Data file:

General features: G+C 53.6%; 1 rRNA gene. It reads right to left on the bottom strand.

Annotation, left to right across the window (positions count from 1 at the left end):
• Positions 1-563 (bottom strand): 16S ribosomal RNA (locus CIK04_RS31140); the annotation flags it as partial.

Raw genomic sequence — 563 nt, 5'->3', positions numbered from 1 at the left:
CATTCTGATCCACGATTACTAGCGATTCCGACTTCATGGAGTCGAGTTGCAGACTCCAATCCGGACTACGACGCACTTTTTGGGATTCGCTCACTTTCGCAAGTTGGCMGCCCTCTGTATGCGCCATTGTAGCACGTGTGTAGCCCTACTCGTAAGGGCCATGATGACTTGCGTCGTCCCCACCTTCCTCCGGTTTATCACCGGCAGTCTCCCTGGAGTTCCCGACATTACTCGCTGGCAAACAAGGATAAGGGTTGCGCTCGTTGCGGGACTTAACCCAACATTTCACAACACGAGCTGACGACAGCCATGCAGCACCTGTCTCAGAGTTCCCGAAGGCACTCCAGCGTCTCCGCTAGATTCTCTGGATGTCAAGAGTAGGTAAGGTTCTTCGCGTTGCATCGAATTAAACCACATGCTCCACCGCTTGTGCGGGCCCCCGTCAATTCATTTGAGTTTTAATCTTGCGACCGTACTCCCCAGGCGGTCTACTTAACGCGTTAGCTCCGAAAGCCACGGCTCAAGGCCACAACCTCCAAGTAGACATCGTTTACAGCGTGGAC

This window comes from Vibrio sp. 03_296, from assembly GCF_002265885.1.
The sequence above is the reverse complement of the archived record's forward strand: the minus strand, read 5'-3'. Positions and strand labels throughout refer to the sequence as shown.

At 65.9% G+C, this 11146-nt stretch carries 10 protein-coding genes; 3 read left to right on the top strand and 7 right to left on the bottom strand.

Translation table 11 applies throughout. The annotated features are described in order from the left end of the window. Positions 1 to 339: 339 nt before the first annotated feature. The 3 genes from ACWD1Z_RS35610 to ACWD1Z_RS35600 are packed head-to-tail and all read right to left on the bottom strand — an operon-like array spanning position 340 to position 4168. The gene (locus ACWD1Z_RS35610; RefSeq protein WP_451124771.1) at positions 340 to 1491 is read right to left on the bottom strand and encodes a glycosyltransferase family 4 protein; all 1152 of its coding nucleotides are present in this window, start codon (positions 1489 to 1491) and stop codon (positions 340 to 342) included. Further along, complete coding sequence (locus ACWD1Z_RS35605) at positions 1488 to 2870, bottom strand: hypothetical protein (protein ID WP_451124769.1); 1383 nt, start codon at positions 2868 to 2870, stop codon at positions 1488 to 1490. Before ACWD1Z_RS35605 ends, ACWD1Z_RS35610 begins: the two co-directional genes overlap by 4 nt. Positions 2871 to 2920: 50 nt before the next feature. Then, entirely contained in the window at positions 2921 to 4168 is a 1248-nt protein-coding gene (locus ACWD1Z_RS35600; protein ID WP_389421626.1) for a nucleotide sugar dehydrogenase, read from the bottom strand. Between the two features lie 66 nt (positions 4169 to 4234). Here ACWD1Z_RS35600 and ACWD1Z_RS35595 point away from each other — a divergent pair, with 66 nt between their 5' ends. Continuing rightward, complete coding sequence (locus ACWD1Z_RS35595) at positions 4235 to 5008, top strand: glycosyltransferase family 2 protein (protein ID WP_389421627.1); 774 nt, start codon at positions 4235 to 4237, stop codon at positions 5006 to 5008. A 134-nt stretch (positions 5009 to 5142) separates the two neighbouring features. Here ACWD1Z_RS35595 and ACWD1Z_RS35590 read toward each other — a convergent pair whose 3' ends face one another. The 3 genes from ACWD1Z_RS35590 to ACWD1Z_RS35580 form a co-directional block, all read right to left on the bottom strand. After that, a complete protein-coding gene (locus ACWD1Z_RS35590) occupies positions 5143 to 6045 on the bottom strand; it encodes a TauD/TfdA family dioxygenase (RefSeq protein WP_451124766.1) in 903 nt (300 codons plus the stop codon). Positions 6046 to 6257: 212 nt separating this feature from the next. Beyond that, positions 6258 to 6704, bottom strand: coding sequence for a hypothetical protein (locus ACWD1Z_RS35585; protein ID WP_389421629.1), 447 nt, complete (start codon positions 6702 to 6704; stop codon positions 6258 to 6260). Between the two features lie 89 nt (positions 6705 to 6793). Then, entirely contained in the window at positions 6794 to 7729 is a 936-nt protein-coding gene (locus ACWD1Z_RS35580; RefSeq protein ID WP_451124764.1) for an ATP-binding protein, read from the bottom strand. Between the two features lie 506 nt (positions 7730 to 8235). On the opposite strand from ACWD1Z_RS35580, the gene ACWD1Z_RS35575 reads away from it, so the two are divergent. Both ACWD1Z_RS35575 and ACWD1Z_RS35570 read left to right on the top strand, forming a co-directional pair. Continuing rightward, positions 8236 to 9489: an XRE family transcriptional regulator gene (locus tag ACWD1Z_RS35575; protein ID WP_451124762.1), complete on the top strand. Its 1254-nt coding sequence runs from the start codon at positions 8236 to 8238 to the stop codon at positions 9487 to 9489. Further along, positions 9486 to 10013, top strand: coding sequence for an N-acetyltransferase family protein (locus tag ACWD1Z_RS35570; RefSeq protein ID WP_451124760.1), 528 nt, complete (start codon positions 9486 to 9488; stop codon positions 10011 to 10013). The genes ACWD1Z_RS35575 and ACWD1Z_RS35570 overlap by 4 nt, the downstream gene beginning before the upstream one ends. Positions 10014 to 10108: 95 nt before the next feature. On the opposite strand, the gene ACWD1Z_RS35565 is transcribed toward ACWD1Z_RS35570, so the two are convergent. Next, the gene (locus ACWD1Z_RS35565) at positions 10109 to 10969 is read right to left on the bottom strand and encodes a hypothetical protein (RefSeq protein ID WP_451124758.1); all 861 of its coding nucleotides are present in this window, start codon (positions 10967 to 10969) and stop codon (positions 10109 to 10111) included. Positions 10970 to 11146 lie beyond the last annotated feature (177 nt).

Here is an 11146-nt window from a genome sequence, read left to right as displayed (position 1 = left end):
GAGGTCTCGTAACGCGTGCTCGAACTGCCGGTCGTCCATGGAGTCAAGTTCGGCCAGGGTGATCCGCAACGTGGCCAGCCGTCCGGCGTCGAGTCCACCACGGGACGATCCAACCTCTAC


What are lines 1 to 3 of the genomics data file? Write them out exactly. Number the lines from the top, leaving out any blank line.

General features: G+C 53.6%; 1 rRNA gene. It reads right to left on the bottom strand.

Annotation, left to right across the window (positions count from 1 at the left end):
• Positions 1-563 (bottom strand): 16S ribosomal RNA (locus CIK04_RS31140); the annotation flags it as partial.